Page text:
3 Simple ways to get better in Kumite


3 Simple Ways to get better in Kumite

No matter if you are a supporter of traditional Karatedo or a sports karate enthusiast, Karatedo is inevitably into the Olympics.

We cannot deny in the near future, Sport Karatedo is the trend to go, no matter you like it or not.

As what the famous Karate Nerd Jesse-san says from a recent seminar, we should take advantage of this to promote this martial art, instead of hating it, we should embrace it. 

As a long time Kumite competitor and coach, I have seen the changes of how competitors around the world fought in the past 10 years, and this is my suggestions and tips on how to get better in Kumite.


1. Understand the rule

Often times competitors train mindlessly, aiming for faster punches and kicks, swifter movements and turns, improving strength and power. But we got to understand, to WIN a game, you got to KNOW the game. And it is the rules that many, may have overlooked.

The simplest way to know the rule is to read the WKF regulations.

6 Criteria (https://www.wkf.net/pdf/rules/wkf-competition-rules-2019_en-pdf-en-764.pdf)

  • Good Form –  characteristics conferring probable effectiveness within the framework of traditional Karate concepts.
  • Sporting Attitude – is a component of good form and refers to a non-malicious attitude of great concentration, obvious during delivery of the scoring technique. 
  • Vigorous Application – defines the power and speed of the technique and the palpable will for it to succeed.
  • Zanshin – is that criterion most often missed when a score is assessed. It is the state of continued commitment in which the Competitor maintains awareness of the opponent’s potentiality to counter-attack
  • Good Timing – means delivering a technique when it will have the greatest potential effect. 
  • Correct Distance –  similarly means delivering a technique at the precise distance where it will have the greatest potential effect.
  • Dive deep into the above six phrases, and think in depth, train according to the rules to win.



2. Take a video of yourself fighting

You should look at yourself in a 3rd person perspective, and make it as a regular training regimen. But how should you review your own self when you watch the videos in the aftermath?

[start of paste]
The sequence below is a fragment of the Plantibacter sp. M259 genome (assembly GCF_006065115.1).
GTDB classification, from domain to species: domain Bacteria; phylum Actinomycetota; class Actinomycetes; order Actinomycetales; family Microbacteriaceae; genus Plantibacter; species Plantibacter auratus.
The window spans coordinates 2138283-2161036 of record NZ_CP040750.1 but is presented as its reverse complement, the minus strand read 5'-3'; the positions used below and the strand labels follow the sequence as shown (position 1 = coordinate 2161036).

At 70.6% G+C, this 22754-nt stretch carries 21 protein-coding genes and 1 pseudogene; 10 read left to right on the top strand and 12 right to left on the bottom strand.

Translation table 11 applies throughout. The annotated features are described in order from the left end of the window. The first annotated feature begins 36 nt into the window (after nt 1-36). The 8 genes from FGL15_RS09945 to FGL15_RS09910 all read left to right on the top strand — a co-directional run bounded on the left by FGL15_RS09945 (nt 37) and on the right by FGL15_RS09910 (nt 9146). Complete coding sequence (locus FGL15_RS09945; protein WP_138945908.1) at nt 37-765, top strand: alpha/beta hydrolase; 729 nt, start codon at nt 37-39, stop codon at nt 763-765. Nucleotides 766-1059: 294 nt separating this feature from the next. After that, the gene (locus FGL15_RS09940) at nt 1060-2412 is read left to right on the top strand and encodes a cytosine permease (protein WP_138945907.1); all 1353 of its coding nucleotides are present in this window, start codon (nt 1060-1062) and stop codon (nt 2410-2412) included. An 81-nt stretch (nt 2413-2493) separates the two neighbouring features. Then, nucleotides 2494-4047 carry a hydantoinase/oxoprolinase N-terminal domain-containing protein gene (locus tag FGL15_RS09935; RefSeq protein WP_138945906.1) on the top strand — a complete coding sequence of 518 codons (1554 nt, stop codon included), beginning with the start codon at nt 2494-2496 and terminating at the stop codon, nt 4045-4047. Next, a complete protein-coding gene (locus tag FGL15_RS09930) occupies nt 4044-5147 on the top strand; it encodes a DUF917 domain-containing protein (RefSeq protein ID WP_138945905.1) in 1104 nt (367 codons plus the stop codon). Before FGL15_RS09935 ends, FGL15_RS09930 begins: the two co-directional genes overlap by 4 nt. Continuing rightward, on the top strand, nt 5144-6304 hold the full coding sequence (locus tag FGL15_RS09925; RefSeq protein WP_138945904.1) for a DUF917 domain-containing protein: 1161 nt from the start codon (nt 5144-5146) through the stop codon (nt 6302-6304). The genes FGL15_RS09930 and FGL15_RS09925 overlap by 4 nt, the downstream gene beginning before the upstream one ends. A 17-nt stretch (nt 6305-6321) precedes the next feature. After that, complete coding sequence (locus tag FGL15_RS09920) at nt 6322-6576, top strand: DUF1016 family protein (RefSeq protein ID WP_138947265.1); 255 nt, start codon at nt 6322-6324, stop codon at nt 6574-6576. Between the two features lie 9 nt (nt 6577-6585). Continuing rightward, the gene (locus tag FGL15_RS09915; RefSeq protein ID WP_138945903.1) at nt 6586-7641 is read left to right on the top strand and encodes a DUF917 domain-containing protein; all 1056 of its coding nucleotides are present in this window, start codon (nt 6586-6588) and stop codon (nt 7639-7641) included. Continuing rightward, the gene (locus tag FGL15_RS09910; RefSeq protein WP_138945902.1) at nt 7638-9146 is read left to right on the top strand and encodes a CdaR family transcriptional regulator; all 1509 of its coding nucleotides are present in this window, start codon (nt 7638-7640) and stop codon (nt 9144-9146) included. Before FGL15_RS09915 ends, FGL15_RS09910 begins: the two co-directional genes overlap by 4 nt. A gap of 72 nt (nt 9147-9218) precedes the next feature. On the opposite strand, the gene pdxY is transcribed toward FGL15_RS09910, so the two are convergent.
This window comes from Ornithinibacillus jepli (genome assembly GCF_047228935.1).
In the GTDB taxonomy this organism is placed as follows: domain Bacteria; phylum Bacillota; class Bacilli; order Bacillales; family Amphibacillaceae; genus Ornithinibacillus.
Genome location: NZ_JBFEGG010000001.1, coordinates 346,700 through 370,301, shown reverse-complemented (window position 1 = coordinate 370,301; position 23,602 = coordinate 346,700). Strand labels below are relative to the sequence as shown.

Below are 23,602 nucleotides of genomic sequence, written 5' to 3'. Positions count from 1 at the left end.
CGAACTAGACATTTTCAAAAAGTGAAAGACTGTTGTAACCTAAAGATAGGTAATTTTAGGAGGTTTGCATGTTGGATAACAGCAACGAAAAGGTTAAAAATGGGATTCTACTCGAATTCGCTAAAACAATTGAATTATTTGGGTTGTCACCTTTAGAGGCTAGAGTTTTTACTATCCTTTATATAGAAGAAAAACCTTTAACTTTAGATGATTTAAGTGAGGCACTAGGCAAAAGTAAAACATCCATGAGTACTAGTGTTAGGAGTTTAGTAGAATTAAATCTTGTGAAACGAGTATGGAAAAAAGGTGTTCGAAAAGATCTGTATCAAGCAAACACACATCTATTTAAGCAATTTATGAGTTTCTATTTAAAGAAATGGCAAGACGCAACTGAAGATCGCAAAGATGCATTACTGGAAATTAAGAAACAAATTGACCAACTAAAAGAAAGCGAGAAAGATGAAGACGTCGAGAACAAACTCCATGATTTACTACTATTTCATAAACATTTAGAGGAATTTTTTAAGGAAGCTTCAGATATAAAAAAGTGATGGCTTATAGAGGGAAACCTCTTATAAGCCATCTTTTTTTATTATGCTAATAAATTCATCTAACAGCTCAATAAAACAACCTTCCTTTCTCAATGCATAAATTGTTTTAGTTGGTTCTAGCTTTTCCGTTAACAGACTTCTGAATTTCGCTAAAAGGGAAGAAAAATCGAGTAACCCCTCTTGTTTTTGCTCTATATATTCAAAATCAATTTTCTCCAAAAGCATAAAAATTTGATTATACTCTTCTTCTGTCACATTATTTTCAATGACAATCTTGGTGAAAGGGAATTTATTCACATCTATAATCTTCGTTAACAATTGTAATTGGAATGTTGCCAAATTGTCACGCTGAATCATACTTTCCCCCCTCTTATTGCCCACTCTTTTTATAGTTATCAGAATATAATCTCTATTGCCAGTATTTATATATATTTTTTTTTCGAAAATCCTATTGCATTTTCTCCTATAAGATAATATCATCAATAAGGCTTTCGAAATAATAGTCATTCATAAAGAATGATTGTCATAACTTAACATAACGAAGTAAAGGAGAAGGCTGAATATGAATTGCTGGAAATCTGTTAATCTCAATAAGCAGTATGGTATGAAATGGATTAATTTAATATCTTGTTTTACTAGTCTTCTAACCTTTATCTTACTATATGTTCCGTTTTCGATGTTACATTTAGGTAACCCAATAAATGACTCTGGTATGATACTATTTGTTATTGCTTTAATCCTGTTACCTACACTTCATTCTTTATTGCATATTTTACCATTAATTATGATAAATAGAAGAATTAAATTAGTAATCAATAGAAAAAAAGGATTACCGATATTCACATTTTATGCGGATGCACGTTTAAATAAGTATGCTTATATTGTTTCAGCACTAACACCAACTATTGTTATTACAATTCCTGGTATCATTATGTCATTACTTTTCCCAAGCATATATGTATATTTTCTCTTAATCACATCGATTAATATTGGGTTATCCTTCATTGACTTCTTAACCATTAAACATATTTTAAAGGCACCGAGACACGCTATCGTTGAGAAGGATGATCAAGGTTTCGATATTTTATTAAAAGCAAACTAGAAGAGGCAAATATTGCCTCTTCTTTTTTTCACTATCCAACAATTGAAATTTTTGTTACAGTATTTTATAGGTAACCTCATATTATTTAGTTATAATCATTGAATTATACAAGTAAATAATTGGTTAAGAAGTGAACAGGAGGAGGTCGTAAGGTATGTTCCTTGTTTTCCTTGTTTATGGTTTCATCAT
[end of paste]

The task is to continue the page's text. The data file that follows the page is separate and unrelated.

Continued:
• Don’t overemphasize on the mistakes you make in that training session, just open up your mind and let the video flow into your brain.
  • It is suggested to watch at least 75% of positive “highlights” to allow your mind and body to absorb positive images and feelings.
  • Then, watch yourself in the same session of where you need to improve.
  • And close your eyes, and immediately IMAGINE what you would do to improve next time.
  • Watch great athletes fight, preferably LIVE. Get inspirations. You fight better when you gain more experiences, in which stack up time by time to become the best of you.



3. Sparring, a lot.

Back to the roots, if you want to be good at math exams, you have to practice loads of different questions with different scenarios. If you want to perform like a master in kumite, you have to spar with DIFFERENT partner on a regular basis.

  • Sparring is the best way to be good in kumite.
  • Spar with different partners when possible.
  • Tell your partners in a hard sparring session, nothing happening in the next few minutes are personal, and you would apologize genuinely if you hurt your partner UNINTENTIONALLY.
  • One point Kumite under 30 seconds is extremely fun, and boost your precision and timing.
  • Strive to win every match. Be humble in victory and gracious in defeat.



Thanks for reading! Train hard, train smart!

Anson Lo Photo





Anson Lo

Karate enthusiast for over 20 years. Black belt 4th dan. Kumite Coach of Tiger Team.

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